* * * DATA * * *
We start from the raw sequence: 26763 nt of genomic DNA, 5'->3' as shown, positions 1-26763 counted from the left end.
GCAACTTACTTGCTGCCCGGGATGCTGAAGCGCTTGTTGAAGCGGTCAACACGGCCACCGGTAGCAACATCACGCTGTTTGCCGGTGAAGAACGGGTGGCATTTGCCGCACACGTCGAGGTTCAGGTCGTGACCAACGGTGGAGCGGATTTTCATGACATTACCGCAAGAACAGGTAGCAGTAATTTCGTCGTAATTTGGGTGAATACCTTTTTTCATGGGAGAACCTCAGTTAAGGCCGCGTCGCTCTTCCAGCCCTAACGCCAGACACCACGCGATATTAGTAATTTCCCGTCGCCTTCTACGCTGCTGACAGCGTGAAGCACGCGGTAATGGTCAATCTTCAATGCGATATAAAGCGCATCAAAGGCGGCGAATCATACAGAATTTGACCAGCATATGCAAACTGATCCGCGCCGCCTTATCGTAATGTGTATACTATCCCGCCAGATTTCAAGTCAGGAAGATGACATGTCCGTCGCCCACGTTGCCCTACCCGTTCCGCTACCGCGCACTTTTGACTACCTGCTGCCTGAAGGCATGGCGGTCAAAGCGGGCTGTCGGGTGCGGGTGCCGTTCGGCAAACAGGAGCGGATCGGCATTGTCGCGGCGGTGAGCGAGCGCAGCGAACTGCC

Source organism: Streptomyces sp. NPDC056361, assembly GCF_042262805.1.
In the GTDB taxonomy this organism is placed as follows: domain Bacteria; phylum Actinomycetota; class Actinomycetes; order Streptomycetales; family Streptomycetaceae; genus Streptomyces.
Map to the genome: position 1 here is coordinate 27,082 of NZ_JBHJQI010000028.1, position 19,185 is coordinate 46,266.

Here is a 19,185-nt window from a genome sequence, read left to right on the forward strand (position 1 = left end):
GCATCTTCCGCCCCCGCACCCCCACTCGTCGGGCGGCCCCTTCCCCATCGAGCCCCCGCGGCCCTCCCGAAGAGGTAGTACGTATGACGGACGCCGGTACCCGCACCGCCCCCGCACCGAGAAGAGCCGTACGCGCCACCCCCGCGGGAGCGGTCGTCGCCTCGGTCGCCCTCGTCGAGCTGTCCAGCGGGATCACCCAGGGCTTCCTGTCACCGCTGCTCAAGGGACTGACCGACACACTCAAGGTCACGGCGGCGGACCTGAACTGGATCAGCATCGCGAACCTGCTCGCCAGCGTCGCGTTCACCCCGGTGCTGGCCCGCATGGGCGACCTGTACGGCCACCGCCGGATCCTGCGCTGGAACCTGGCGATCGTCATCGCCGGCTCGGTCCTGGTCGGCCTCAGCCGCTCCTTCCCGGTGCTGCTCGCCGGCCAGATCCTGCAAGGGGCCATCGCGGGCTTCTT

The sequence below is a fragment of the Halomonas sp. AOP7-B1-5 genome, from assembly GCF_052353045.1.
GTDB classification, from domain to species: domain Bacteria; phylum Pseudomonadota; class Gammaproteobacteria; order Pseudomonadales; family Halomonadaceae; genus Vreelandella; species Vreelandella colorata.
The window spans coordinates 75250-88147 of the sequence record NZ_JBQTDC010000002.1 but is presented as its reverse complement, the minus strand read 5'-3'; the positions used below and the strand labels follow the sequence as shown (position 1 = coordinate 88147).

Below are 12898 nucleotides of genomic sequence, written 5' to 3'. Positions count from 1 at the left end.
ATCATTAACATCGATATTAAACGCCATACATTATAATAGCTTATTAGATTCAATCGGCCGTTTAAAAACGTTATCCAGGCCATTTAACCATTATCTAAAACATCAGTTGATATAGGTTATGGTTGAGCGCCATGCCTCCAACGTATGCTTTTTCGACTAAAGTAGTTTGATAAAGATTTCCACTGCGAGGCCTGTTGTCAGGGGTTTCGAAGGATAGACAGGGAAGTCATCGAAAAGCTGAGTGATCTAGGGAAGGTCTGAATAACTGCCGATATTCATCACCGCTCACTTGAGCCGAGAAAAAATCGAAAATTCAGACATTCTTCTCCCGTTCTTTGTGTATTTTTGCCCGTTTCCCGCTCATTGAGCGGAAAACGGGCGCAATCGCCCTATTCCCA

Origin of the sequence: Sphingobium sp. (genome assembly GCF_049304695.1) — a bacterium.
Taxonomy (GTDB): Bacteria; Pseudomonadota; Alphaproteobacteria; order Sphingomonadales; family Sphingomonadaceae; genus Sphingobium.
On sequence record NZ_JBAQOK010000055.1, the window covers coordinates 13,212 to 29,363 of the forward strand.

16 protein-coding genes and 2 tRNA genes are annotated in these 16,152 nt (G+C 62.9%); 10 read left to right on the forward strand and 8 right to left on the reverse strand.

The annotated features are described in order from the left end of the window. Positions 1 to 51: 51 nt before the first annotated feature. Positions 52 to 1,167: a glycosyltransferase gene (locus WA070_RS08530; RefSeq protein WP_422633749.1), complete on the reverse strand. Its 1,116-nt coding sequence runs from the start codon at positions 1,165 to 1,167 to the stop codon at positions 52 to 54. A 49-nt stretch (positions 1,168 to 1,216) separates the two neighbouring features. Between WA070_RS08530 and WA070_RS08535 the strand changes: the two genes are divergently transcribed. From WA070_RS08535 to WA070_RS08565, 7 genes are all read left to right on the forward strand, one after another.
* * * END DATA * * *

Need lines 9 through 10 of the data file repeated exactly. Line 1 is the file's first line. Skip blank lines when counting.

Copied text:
GTDB classification, from domain to species: domain Bacteria; phylum Pseudomonadota; class Gammaproteobacteria; order Pseudomonadales; family Halomonadaceae; genus Vreelandella; species Vreelandella colorata.
The window spans coordinates 75250-88147 of the sequence record NZ_JBQTDC010000002.1 but is presented as its reverse complement, the minus strand read 5'-3'; the positions used below and the strand labels follow the sequence as shown (position 1 = coordinate 88147).